Concern for treatment of refugees and asylum seekers after Glasgow deaths

Concern for treatment of refugees and asylum seekers after Glasgow deaths

By agency reporter
9 Mar 2010

A charity has expressed concern at the treatment of refugees and asylum seekers after three people plunged to their deaths from the 15th floor of a block of flats in Glasgow.

The tragic incident took place on Sunday morning, 7 March 2010.

Police have been investigating the deaths of two men and a woman at the Red Road block of flats in the Springburn area of Glasgow, reports Independent Catholic News (http://www.indcatholicnews.com/).

The identity of the three has not been confirmed, but neighbours believe they may be asylum seekers from Kosovo whose applications were rejected.

Robina Qureshi, the director of Positive Action in Housing (PAH), said: "The Red Road flats has housed hundreds of refugees and asylum seekers. We are concerned because [many] of our clients who are from refugee communities were living in the area. They live their daily lives under extreme pressure for years because their lives are on hold while they wait to hear if they will be granted leave to remain by the UK Borders Agency."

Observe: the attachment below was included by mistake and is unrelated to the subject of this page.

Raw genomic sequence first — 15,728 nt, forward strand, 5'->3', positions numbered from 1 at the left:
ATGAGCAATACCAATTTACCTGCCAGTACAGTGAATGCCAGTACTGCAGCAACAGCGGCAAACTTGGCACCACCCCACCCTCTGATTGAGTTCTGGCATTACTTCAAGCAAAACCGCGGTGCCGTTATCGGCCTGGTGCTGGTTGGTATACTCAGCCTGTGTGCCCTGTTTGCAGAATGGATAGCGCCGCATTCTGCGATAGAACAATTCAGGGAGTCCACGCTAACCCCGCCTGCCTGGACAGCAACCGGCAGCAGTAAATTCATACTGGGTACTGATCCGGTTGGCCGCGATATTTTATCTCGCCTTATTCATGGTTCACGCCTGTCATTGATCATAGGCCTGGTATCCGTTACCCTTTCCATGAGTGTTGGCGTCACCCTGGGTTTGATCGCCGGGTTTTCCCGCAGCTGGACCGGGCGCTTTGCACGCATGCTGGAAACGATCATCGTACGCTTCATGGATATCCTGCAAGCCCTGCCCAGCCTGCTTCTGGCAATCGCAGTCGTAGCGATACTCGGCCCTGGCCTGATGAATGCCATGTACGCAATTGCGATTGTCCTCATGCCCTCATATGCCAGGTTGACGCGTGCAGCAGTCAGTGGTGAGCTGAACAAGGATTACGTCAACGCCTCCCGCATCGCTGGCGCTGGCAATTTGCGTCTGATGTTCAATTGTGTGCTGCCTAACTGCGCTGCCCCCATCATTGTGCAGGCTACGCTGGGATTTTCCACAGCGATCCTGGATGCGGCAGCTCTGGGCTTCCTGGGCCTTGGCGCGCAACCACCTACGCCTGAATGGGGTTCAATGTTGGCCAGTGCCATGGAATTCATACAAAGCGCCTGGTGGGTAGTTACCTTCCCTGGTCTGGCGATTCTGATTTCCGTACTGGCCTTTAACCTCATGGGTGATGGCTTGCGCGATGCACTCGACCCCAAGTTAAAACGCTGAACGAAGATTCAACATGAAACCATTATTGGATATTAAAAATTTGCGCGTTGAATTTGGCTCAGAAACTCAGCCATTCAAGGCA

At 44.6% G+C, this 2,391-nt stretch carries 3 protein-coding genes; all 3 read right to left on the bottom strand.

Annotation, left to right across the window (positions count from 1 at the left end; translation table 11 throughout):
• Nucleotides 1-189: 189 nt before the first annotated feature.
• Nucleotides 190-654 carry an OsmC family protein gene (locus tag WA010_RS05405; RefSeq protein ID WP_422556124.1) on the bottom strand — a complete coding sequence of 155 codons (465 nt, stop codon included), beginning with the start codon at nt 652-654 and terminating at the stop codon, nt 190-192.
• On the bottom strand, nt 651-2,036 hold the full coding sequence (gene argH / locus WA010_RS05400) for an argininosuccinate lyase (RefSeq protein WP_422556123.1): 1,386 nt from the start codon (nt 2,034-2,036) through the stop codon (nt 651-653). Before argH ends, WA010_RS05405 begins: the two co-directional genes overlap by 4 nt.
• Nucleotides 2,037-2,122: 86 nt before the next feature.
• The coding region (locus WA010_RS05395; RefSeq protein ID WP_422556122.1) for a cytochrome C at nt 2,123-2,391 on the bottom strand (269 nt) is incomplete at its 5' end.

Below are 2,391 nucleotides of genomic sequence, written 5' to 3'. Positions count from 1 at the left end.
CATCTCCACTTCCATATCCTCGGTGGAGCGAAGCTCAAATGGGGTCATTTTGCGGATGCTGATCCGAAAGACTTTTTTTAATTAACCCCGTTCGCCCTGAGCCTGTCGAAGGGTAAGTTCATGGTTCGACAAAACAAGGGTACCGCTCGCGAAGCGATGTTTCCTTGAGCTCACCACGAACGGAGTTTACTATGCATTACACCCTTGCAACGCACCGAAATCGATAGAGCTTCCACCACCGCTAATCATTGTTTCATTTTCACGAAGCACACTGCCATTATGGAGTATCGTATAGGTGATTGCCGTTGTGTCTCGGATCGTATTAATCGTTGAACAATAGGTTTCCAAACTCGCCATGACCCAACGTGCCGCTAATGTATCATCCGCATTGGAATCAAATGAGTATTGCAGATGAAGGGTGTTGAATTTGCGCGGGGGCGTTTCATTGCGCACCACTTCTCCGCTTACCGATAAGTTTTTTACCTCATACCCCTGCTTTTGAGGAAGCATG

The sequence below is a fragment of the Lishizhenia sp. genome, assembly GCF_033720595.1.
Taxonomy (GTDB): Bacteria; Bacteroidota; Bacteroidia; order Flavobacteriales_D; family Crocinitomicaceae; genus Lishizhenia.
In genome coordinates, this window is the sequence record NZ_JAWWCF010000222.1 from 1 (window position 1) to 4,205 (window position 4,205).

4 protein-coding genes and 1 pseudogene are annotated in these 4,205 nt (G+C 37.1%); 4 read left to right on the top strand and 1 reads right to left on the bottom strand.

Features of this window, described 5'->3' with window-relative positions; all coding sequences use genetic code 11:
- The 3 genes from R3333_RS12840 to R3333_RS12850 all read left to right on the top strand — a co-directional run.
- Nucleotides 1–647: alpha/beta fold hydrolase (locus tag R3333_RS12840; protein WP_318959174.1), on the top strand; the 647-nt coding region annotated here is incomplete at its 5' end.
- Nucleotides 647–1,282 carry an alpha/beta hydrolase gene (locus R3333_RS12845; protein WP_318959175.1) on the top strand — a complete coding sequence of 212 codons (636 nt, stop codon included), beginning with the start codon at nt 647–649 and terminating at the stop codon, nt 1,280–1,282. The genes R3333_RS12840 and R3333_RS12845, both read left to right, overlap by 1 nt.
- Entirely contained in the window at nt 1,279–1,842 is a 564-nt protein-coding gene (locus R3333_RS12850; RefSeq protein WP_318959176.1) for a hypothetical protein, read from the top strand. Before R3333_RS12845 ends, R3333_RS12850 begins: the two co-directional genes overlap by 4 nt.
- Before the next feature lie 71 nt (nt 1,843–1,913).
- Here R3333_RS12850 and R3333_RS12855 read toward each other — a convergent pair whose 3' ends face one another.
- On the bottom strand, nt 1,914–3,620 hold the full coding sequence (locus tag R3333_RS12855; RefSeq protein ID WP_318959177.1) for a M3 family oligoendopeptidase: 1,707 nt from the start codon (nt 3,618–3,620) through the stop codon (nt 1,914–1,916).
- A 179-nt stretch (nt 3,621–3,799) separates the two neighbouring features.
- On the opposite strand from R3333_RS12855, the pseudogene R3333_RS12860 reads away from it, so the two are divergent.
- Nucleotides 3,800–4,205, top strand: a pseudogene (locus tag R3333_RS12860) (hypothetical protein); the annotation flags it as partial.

Qureshi added: "As staff, we are daily confronted with the reality of asylum seekers coming into the office crying and upset because they have just been told they must leave the country and their money and housing is stopped a week later. It's a big shock, having nowhere to live, no money for food, and being forbidden to work, and it's like this for years, then they are faced with their biggest terror, destitution, disappearing or being detained."

She continued: "Many asylum seekers who report weekly to Brand Street reporting centre don't know if this or the next week they will simply not be allowed to leave the reporting centre and be thrown into a detention centre for months or even years before being deported."

"There is a great deal of mental strain and it is normal currency for many of our service users or volunteers to talk about ending it. So yes, we are concerned about who these people are and whether they were claiming asylum in this country, whether they had recently been given a negative decision by the UK Borders Agency, and whether they were our service users or volunteers," said Qureshi.

[Ekk/3]

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